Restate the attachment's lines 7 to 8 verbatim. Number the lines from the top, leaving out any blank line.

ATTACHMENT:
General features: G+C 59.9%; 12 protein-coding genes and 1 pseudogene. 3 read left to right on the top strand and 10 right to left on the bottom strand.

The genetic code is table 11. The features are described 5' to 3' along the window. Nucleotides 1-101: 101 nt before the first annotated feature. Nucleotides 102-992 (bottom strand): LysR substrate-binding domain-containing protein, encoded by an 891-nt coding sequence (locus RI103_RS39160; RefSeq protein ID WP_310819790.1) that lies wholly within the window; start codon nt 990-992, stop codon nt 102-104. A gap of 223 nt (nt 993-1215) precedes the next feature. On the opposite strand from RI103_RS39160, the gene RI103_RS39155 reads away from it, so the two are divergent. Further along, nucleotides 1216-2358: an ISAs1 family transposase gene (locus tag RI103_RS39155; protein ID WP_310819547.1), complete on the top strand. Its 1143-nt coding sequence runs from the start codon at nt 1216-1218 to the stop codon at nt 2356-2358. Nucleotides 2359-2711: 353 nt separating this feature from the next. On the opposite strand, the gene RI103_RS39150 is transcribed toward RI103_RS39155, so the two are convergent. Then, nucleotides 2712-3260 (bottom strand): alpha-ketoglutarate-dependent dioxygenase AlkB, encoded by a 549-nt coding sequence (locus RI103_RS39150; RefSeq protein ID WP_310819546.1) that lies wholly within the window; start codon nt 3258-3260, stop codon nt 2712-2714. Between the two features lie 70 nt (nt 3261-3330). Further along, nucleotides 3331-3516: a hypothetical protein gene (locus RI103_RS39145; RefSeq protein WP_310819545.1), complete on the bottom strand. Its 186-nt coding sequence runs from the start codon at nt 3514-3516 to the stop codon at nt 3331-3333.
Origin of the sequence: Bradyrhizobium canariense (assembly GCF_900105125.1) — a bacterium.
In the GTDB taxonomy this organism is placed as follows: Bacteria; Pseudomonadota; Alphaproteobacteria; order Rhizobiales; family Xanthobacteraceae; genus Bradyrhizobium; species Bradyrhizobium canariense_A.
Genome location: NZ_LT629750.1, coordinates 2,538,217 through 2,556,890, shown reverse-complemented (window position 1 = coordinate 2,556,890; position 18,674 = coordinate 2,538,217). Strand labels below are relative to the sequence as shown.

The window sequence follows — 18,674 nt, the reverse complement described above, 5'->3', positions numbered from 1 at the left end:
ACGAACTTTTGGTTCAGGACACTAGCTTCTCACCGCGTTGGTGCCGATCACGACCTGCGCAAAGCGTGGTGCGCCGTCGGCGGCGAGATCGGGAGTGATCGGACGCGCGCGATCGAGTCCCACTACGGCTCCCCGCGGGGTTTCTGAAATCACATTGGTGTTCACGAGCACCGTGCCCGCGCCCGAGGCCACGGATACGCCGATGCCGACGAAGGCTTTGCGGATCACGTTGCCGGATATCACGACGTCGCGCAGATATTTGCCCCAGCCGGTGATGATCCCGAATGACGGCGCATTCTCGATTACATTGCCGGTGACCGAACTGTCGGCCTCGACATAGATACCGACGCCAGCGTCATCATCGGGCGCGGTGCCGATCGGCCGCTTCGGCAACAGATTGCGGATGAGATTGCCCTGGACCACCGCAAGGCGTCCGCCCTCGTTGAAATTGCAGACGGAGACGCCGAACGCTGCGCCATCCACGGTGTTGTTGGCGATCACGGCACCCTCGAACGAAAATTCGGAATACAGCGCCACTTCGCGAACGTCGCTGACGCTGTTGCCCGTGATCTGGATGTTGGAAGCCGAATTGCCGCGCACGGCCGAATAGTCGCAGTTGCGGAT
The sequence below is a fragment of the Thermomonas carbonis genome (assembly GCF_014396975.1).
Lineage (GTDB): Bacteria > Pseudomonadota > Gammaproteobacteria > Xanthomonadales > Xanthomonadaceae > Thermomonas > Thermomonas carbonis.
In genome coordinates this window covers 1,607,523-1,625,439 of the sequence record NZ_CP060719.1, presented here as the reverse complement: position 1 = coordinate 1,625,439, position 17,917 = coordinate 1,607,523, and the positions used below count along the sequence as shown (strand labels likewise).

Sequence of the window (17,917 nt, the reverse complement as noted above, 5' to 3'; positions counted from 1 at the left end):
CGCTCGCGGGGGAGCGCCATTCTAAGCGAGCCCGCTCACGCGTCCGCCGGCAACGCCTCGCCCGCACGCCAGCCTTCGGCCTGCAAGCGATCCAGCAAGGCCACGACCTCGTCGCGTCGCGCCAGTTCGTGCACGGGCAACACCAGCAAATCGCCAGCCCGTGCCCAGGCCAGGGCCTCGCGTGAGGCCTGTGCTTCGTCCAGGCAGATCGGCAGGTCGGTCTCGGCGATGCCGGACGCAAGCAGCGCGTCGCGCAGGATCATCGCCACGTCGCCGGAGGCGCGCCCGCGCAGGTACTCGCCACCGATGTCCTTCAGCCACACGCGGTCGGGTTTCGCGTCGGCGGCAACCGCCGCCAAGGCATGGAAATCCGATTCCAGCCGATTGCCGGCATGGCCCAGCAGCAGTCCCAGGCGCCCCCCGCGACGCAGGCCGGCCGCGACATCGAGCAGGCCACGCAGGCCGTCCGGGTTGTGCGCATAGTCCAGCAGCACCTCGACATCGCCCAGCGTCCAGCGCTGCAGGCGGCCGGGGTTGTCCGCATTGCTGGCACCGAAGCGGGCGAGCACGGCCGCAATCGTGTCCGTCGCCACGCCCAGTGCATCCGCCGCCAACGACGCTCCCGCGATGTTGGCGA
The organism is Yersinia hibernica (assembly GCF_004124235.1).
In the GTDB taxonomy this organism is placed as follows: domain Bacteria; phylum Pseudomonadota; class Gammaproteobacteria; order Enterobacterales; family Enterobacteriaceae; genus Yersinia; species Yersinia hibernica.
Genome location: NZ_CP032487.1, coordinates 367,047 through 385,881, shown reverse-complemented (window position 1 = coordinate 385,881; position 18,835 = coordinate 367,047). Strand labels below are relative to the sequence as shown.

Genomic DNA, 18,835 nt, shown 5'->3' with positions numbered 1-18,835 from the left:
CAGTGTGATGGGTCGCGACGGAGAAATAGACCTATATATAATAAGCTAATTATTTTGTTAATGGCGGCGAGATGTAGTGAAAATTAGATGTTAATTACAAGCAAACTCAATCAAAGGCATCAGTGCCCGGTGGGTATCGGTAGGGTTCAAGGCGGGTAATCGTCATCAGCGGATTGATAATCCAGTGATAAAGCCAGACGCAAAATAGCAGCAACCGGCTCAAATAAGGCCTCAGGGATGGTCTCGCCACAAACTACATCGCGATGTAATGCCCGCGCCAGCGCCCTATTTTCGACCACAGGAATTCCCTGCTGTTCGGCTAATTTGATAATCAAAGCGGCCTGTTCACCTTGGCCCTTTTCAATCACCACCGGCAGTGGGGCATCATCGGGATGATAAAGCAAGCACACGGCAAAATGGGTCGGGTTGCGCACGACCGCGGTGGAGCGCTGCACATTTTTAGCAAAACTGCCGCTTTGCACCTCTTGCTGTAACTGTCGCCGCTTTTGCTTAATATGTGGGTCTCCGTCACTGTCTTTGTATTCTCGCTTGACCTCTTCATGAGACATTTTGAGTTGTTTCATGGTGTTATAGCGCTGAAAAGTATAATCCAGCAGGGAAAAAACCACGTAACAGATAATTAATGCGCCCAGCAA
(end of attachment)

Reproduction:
ACGAACTTTTGGTTCAGGACACTAGCTTCTCACCGCGTTGGTGCCGATCACGACCTGCGCAAAGCGTGGTGCGCCGTCGGCGGCGAGATCGGGAGTGATCGGACGCGCGCGATCGAGTCCCACTACGGCTCCCCGCGGGGTTTCTGAAATCACATTGGTGTTCACGAGCACCGTGCCCGCGCCCGAGGCCACGGATACGCCGATGCCGACGAAGGCTTTGCGGATCACGTTGCCGGATATCACGACGTCGCGCAGATATTTGCCCCAGCCGGTGATGATCCCGAATGACGGCGCATTCTCGATTACATTGCCGGTGACCGAACTGTCGGCCTCGACATAGATACCGACGCCAGCGTCATCATCGGGCGCGGTGCCGATCGGCCGCTTCGGCAACAGATTGCGGATGAGATTGCCCTGGACCACCGCAAGGCGTCCGCCCTCGTTGAAATTGCAGACGGAGACGCCGAACGCTGCGCCATCCACGGTGTTGTTGGCGATCACGGCACCCTCGAACGAAAATTCGGAATACAGCGCCACTTCGCGAACGTCGCTGACGCTGTTGCCCGTGATCTGGATGTTGGAAGCCGAATTGCCGCGCACGGCCGAATAGTCGCAGTTGCGGAT
The sequence below is a fragment of the Thermomonas carbonis genome (assembly GCF_014396975.1).